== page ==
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Raiders of Berta Ridge

April 30, 2017

You may be thinking, “What is this in the tree?” We wondered, too. Here’s the story:

GreyFox 7

We saw a crow cawing, swooping and diving over an oak tree near the top of the canyon, below the fire break. I grabbed my binoculars, thinking that I would spot one of the resident hawks, bothering the crow with it’s presence. Imagine my surprise when I spot a very bushy gray tail wGreyFox zoom 2ith a black stripe down the middle.

This could only be one thing: a gray fox.

Wait a minute: a fox up in a tree? Yep, this one was about 30-40 feet off the ground, and from what I could see through the binoculars, it appeared to be raiding the crow’s nest. The distance made it hard to get a good look, so we set up a spotting scope. By this time, the fox was done raiding, and had settled in for an afternoon snooze in the tree branches, swaying in the breeze.

According to the AudGreyFox6ubon Mammals iPad app, the gray fox is the only American canid (dog family member) with true climbing ability. They are known to forage in trees, and take refuge there, too. Seldom seen, as they are usually active at twilight and at night. We first saw one about seven years ago because it was making a terrible racket, screeching/howling, which made us look outside to see what was going on. We’ve also caught one on the trail camera, but we usually see more red fox more often than gray fox.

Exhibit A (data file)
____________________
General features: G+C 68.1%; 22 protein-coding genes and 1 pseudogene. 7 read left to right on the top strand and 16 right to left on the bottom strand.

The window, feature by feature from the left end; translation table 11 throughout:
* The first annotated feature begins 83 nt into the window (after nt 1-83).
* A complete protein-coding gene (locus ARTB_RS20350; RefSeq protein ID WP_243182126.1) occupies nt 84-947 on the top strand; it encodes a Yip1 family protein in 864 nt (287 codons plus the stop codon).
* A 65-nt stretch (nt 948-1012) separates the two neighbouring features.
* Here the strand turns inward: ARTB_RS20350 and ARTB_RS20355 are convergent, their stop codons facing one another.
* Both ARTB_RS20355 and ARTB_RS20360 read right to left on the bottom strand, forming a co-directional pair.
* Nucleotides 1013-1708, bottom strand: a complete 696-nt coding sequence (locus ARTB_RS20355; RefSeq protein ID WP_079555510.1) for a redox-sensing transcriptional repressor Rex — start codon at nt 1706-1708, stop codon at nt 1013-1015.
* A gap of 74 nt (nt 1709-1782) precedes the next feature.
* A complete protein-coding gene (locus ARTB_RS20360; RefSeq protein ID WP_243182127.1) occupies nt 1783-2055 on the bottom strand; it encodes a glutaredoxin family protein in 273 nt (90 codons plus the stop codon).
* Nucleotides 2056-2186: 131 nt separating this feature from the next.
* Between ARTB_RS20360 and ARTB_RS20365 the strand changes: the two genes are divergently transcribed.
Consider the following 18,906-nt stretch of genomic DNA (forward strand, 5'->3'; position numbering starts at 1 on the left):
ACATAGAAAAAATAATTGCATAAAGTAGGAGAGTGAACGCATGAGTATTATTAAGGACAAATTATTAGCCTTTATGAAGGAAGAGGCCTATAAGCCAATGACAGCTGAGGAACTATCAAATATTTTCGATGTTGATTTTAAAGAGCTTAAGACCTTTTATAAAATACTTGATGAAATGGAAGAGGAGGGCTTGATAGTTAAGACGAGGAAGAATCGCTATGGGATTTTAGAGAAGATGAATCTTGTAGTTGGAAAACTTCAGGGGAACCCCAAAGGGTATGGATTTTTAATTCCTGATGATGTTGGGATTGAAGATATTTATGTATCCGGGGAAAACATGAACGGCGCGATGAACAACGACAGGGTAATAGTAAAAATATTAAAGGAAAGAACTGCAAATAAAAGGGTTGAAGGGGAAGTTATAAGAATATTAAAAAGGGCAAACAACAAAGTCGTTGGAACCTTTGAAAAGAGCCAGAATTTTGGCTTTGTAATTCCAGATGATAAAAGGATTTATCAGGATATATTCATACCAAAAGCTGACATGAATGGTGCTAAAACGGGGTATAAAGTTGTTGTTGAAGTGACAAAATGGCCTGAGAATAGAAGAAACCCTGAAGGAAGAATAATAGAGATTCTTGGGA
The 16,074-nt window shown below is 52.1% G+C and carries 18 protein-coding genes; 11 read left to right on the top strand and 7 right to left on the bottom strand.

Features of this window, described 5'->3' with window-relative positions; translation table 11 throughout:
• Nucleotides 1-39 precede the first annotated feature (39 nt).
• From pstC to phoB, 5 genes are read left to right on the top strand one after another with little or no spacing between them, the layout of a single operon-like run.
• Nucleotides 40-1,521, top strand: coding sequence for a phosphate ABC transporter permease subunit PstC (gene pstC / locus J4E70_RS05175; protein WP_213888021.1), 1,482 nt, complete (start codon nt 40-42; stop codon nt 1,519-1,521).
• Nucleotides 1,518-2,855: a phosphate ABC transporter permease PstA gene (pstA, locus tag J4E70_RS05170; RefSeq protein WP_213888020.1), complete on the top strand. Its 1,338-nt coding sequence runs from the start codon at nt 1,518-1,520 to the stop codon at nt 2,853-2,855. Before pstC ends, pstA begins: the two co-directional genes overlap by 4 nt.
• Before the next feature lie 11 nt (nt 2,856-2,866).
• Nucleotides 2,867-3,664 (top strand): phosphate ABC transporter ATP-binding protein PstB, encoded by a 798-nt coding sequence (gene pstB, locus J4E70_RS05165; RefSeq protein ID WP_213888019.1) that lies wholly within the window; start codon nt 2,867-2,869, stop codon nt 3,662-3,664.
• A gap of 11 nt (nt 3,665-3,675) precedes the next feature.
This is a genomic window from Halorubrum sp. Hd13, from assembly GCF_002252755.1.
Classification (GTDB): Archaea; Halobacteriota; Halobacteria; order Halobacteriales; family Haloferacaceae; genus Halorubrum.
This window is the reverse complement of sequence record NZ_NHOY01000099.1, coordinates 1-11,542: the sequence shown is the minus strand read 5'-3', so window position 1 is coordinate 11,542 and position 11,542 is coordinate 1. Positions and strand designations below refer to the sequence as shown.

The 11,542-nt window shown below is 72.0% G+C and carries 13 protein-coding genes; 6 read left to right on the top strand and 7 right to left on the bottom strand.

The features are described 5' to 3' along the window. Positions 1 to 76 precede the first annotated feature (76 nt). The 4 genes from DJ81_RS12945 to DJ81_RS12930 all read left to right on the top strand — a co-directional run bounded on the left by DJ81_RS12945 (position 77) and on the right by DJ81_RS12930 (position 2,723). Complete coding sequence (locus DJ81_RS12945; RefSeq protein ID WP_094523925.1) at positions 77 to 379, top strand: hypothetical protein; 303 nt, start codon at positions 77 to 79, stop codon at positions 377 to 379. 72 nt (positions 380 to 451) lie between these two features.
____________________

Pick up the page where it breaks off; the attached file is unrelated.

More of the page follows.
Gray foxes have a typical foxish omnivorous diet: small rodents, grasshoppers, crickets, rabbits, and lots of plant materials. In this area, this probably means berries from manzanita, cotoneaster, and pyracantha. And, apparently, they like eggs.

While the crow seemed quite distressed by the gray fox, the crow itself is often a raider of bird nests, too. It’s part of the cycle of life on Berta Ridge, and we were happy to catch of glimpse of this handsome fox, living quite comfortably in the neighborhood, helping to keep the rodent population under control.

Here’s a trail cam video from our backyard of a gray fox :

Gray Fox from Carolyn Shimek on Vimeo.

Audubon Guides for your iPad

From → Mammals

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